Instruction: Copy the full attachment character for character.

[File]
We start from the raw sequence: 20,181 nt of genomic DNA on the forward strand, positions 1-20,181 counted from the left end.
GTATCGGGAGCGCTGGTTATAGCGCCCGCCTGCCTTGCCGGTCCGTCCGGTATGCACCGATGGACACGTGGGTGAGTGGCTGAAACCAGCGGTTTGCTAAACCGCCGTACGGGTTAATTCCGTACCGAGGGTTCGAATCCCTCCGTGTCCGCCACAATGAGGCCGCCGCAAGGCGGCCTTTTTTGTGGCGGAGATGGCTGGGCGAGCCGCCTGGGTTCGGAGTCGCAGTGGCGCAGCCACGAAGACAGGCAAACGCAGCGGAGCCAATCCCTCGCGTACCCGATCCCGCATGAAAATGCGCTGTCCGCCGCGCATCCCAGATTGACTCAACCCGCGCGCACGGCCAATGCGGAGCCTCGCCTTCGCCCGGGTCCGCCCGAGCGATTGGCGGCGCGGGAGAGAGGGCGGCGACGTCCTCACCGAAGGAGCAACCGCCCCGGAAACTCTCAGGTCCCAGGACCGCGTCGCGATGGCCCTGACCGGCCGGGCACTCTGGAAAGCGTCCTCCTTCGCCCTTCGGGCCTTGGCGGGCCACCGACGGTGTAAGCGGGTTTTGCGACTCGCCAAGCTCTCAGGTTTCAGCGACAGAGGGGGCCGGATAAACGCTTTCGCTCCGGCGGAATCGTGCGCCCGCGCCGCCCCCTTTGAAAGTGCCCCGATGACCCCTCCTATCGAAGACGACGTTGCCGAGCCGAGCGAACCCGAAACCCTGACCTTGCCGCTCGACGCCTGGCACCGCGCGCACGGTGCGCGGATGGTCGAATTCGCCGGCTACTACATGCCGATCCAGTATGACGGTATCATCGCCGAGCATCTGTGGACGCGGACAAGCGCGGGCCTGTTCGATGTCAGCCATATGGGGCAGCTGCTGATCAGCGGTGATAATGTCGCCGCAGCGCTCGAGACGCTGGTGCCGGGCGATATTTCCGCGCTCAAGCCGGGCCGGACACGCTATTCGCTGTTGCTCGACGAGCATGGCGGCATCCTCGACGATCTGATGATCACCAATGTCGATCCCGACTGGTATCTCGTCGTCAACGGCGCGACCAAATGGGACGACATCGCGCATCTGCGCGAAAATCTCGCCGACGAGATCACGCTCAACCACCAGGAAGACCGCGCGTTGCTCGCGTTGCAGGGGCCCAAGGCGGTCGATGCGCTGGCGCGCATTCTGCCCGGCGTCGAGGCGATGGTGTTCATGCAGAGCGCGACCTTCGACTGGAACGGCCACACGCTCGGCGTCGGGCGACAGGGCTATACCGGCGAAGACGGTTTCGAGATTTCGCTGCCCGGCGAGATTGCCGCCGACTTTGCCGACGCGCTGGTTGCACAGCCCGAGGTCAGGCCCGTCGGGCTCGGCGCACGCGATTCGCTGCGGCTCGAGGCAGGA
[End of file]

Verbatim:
We start from the raw sequence: 20,181 nt of genomic DNA on the forward strand, positions 1-20,181 counted from the left end.
GTATCGGGAGCGCTGGTTATAGCGCCCGCCTGCCTTGCCGGTCCGTCCGGTATGCACCGATGGACACGTGGGTGAGTGGCTGAAACCAGCGGTTTGCTAAACCGCCGTACGGGTTAATTCCGTACCGAGGGTTCGAATCCCTCCGTGTCCGCCACAATGAGGCCGCCGCAAGGCGGCCTTTTTTGTGGCGGAGATGGCTGGGCGAGCCGCCTGGGTTCGGAGTCGCAGTGGCGCAGCCACGAAGACAGGCAAACGCAGCGGAGCCAATCCCTCGCGTACCCGATCCCGCATGAAAATGCGCTGTCCGCCGCGCATCCCAGATTGACTCAACCCGCGCGCACGGCCAATGCGGAGCCTCGCCTTCGCCCGGGTCCGCCCGAGCGATTGGCGGCGCGGGAGAGAGGGCGGCGACGTCCTCACCGAAGGAGCAACCGCCCCGGAAACTCTCAGGTCCCAGGACCGCGTCGCGATGGCCCTGACCGGCCGGGCACTCTGGAAAGCGTCCTCCTTCGCCCTTCGGGCCTTGGCGGGCCACCGACGGTGTAAGCGGGTTTTGCGACTCGCCAAGCTCTCAGGTTTCAGCGACAGAGGGGGCCGGATAAACGCTTTCGCTCCGGCGGAATCGTGCGCCCGCGCCGCCCCCTTTGAAAGTGCCCCGATGACCCCTCCTATCGAAGACGACGTTGCCGAGCCGAGCGAACCCGAAACCCTGACCTTGCCGCTCGACGCCTGGCACCGCGCGCACGGTGCGCGGATGGTCGAATTCGCCGGCTACTACATGCCGATCCAGTATGACGGTATCATCGCCGAGCATCTGTGGACGCGGACAAGCGCGGGCCTGTTCGATGTCAGCCATATGGGGCAGCTGCTGATCAGCGGTGATAATGTCGCCGCAGCGCTCGAGACGCTGGTGCCGGGCGATATTTCCGCGCTCAAGCCGGGCCGGACACGCTATTCGCTGTTGCTCGACGAGCATGGCGGCATCCTCGACGATCTGATGATCACCAATGTCGATCCCGACTGGTATCTCGTCGTCAACGGCGCGACCAAATGGGACGACATCGCGCATCTGCGCGAAAATCTCGCCGACGAGATCACGCTCAACCACCAGGAAGACCGCGCGTTGCTCGCGTTGCAGGGGCCCAAGGCGGTCGATGCGCTGGCGCGCATTCTGCCCGGCGTCGAGGCGATGGTGTTCATGCAGAGCGCGACCTTCGACTGGAACGGCCACACGCTCGGCGTCGGGCGACAGGGCTATACCGGCGAAGACGGTTTCGAGATTTCGCTGCCCGGCGAGATTGCCGCCGACTTTGCCGACGCGCTGGTTGCACAGCCCGAGGTCAGGCCCGTCGGGCTCGGCGCACGCGATTCGCTGCGGCTCGAGGCAGGA